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28 CFR, Part 23

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Overview Edit

All fusion centers are guided by this federal regulation with respect to how they manage their multi-jurisdictional intelligence systems operating under Title I of the Omnibus Crime Control and Safe Street Act of 1968.[1] 28 CFR, Part 23 requires all multi-jurisdictional law enforcement information management systems funded in part by federal grants to follow guidelines for the collection, storage, and purge of information.

28 CFR, Part 23 states that information stored in such a system must be "reviewed and validated for continuing compliance with system submission criteria before the expiration of its retention period, which in no event shall be longer than five (5) years." It is based on a "need to know" and "right to know," which are not explicitly defined terms. Rather, 28 CFR, Part 23, calls upon each project to establish their own written definitions.

Potential deficiencies Edit

In many ways, 28 CFR, Part 23, may be outdated and in need of evaluation against the backdrop of the current threat environment. 28 CFR, Part 23, is focused on traditional crime, not terrorism. As such, it has relatively short information retention periods which may not necessarily be consistent with known terrorist planning cycles and/or the need for historical data for terrorism threat assessment.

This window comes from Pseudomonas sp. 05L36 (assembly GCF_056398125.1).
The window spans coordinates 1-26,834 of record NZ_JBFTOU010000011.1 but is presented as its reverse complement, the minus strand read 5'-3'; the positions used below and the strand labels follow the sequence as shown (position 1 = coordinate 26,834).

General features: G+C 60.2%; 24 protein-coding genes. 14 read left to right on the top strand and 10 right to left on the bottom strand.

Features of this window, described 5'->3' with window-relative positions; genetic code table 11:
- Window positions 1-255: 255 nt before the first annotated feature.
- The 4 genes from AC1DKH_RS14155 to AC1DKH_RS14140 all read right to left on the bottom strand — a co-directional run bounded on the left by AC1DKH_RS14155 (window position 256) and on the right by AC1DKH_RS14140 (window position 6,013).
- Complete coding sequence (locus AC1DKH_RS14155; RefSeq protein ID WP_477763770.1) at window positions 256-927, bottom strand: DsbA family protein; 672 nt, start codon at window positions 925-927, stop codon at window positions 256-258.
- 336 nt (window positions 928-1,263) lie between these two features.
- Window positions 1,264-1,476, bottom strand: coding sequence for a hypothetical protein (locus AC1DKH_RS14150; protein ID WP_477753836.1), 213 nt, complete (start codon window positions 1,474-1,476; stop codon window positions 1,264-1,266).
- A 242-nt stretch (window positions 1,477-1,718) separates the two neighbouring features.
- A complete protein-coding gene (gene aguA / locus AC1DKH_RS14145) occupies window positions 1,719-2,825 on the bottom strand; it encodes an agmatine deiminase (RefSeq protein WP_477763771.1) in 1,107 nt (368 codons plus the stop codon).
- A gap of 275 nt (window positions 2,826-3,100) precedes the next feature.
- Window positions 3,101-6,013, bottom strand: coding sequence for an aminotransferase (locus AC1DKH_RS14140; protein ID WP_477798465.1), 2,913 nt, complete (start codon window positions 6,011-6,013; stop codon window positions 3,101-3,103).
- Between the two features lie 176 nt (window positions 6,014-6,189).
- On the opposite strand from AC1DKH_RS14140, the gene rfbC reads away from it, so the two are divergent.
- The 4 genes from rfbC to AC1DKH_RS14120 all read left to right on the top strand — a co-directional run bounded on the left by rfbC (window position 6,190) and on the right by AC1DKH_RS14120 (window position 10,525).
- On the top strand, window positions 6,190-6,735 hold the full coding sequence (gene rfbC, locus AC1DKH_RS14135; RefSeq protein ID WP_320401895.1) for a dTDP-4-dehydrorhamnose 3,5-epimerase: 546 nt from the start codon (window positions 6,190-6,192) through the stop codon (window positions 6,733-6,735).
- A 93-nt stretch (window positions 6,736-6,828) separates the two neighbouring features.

Furthermore, this federal regulation was written before many of the data storage and data-mining technologies were available. It is unclear whether some of the technological devices available today, like those that allow users to query disparate databases which are not directly connected, would fall under the jurisdiction of 28 CFR, Part 23. The regulations also promote a “need and right to know” standard, which has been judged as one of the factors contributing to the (real or perceived) “wall” between intelligence and law enforcement at the federal level that prevents effective information flow. Finally, it could be argued that 28 CFR, Part 23, is too vague in parts because it allows agencies to define their own terms, like "need to know," which could contribute to vastly different standards across jurisdictions and, ultimately, ineffective information sharing.

References Edit

  1. Pub. L. No. 90-351.

Source Edit

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